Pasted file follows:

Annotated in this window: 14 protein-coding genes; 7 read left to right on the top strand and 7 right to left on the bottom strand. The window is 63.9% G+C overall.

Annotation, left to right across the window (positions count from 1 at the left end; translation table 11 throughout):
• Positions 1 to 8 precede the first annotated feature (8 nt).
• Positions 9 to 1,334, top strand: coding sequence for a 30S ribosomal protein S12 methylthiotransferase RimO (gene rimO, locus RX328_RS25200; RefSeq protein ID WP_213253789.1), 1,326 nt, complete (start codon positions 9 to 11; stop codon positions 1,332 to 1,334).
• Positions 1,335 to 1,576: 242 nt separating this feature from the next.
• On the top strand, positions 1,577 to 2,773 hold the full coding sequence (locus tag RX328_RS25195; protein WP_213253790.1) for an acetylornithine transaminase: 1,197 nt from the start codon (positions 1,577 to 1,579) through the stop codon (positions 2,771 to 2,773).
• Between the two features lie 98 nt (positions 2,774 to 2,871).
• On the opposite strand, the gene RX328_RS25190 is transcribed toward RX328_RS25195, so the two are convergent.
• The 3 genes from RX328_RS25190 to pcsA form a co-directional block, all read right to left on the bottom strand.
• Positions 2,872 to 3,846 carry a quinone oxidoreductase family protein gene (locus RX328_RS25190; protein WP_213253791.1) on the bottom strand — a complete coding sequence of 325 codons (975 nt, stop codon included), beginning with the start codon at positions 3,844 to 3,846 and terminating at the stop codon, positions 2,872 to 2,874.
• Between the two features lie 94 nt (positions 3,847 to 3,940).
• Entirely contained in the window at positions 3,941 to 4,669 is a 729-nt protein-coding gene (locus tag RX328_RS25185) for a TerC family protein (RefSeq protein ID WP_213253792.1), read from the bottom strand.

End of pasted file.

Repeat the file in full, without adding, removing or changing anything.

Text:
Annotated in this window: 14 protein-coding genes; 7 read left to right on the top strand and 7 right to left on the bottom strand. The window is 63.9% G+C overall.

Annotation, left to right across the window (positions count from 1 at the left end; translation table 11 throughout):
• Positions 1 to 8 precede the first annotated feature (8 nt).
• Positions 9 to 1,334, top strand: coding sequence for a 30S ribosomal protein S12 methylthiotransferase RimO (gene rimO, locus RX328_RS25200; RefSeq protein ID WP_213253789.1), 1,326 nt, complete (start codon positions 9 to 11; stop codon positions 1,332 to 1,334).
• Positions 1,335 to 1,576: 242 nt separating this feature from the next.
• On the top strand, positions 1,577 to 2,773 hold the full coding sequence (locus tag RX328_RS25195; protein WP_213253790.1) for an acetylornithine transaminase: 1,197 nt from the start codon (positions 1,577 to 1,579) through the stop codon (positions 2,771 to 2,773).
• Between the two features lie 98 nt (positions 2,774 to 2,871).
• On the opposite strand, the gene RX328_RS25190 is transcribed toward RX328_RS25195, so the two are convergent.
• The 3 genes from RX328_RS25190 to pcsA form a co-directional block, all read right to left on the bottom strand.
• Positions 2,872 to 3,846 carry a quinone oxidoreductase family protein gene (locus RX328_RS25190; protein WP_213253791.1) on the bottom strand — a complete coding sequence of 325 codons (975 nt, stop codon included), beginning with the start codon at positions 3,844 to 3,846 and terminating at the stop codon, positions 2,872 to 2,874.
• Between the two features lie 94 nt (positions 3,847 to 3,940).
• Entirely contained in the window at positions 3,941 to 4,669 is a 729-nt protein-coding gene (locus tag RX328_RS25185) for a TerC family protein (RefSeq protein ID WP_213253792.1), read from the bottom strand.